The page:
Bede (672/673 – 26 May 735), also referred to as Saint Bede or the Venerable Bede, was an English monk in Northeast England, in the Kingdom of Northumbria. He is well known as an author and scholar, and his most famous work, Historia ecclesiastica gentis Anglorum (The Ecclesiastical History of the English People) gained him the title “The Father of English History”.
In 1899, Bede was made a Doctor of the Church by Pope Leo XIII; he is the only native of Great Britain to achieve this designation. Bede was moreover a skilled linguist and translator, and his work made the Latin and Greek writings of the early Church Fathers much more accessible to his fellow Anglo-Saxons, contributing significantly to English Christianity.
Bede wrote scientific, historical and theological works, reflecting the range of his writings from music and metrics to exegetical Scripture commentaries. He knew patristic literature, as well as Pliny the Elder,Virgil, Lucretius, Ovid, Horace and other classical writers. He knew some Greek. His Latin is generally clear, but his Biblical commentaries are more technical.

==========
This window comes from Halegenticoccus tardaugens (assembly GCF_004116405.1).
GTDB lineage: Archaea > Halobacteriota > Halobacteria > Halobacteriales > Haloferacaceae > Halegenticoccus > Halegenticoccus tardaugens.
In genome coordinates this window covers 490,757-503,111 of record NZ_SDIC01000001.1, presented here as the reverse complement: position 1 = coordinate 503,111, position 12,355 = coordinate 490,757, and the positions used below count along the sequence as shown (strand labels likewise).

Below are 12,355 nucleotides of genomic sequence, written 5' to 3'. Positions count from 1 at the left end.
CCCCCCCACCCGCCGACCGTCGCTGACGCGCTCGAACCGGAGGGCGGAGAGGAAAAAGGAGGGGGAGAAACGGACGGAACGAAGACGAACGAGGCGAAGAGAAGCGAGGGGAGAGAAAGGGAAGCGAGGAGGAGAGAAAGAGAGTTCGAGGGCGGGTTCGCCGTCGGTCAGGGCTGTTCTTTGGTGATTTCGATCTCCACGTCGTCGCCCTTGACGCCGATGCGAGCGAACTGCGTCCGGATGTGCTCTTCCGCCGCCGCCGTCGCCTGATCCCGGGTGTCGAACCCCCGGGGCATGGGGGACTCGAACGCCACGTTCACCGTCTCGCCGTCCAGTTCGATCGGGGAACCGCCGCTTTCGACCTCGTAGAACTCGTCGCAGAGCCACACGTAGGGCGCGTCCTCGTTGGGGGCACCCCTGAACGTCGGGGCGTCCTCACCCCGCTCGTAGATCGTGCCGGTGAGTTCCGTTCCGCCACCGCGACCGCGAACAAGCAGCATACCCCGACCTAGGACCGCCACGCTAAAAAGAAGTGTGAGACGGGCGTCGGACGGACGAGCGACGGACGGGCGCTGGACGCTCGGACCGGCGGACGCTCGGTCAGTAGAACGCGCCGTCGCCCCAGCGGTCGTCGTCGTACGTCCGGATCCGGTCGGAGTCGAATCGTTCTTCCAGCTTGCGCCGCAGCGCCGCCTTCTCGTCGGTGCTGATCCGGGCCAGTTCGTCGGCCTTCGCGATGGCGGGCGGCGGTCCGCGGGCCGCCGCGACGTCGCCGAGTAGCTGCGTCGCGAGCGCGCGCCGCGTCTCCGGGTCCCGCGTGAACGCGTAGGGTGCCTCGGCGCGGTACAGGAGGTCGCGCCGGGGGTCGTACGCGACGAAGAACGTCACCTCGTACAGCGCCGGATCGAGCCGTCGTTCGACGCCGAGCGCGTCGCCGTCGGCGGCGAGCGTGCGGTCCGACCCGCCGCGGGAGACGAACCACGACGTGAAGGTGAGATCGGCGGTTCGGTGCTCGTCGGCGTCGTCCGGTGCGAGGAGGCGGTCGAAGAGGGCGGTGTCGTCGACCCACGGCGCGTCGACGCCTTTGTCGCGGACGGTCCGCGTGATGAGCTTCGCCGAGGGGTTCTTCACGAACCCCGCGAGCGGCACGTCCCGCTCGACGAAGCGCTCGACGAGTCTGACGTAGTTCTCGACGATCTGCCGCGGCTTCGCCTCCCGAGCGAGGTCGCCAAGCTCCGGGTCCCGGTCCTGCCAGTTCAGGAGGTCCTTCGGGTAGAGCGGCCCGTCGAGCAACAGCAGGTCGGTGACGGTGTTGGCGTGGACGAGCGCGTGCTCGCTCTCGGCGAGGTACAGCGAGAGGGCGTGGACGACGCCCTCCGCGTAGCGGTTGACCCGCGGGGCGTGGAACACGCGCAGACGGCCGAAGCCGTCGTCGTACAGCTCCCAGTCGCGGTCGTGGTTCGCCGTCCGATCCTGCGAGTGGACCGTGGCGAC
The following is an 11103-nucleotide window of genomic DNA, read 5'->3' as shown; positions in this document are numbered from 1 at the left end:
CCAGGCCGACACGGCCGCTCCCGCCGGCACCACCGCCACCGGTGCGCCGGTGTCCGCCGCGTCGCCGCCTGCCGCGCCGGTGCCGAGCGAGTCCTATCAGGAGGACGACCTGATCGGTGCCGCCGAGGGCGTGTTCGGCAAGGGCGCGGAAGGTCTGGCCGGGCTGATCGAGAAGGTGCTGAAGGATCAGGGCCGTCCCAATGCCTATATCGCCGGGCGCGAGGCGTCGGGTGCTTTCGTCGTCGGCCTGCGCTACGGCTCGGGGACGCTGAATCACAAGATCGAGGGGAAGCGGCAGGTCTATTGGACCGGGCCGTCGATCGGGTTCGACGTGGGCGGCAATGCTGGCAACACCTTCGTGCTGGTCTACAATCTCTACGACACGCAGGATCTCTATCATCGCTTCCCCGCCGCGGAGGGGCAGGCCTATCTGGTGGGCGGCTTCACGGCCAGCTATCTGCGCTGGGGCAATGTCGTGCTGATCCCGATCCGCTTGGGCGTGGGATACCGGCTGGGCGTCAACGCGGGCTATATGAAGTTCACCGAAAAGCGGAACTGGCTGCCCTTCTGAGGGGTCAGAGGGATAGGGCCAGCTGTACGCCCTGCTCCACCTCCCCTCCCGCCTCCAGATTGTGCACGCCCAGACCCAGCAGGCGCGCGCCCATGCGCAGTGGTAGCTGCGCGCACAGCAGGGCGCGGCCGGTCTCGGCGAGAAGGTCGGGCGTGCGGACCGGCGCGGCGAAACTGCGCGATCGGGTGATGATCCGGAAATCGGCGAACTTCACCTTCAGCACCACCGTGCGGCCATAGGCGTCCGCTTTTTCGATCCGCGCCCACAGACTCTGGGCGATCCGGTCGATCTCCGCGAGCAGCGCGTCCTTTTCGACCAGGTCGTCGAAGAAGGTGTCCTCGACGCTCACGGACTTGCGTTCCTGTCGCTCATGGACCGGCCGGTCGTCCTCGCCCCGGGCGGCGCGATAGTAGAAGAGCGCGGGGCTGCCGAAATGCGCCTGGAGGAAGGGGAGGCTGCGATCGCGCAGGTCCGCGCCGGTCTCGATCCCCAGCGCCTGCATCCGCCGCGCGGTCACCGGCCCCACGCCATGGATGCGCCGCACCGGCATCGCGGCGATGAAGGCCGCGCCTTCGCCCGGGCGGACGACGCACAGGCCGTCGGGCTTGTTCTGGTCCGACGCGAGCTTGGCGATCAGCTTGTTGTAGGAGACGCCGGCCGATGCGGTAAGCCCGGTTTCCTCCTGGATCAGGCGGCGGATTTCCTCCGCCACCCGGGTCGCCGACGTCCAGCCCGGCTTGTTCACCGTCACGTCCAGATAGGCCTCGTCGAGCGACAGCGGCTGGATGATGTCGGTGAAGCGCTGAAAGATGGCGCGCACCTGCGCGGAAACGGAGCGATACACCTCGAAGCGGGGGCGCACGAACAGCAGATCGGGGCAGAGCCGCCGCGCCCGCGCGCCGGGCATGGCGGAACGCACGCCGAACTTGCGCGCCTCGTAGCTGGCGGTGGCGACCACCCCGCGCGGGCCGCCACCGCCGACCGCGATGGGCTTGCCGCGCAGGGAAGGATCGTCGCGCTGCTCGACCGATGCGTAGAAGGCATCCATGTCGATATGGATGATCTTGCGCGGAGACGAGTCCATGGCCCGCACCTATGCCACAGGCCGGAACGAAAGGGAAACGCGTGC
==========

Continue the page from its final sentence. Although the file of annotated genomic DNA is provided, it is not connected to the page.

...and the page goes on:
Bede’s scriptural commentaries employed the allegorical method of interpretation and his history includes accounts of miracles, which to modern historians has seemed at odds with his critical approach to the materials in his history. Modern studies have shown the important role such concepts played in the world-view of Early Medieval scholars.
Although Bede is mainly studied as a historian now, in his time his works on grammar, chronology, and biblical studies were as important as his historical and hagiographical works. The non-historical works contributed greatly to the Carolingian renaissance. He has been credited with writing a penitential, though his authorship of this work is still very much disputed.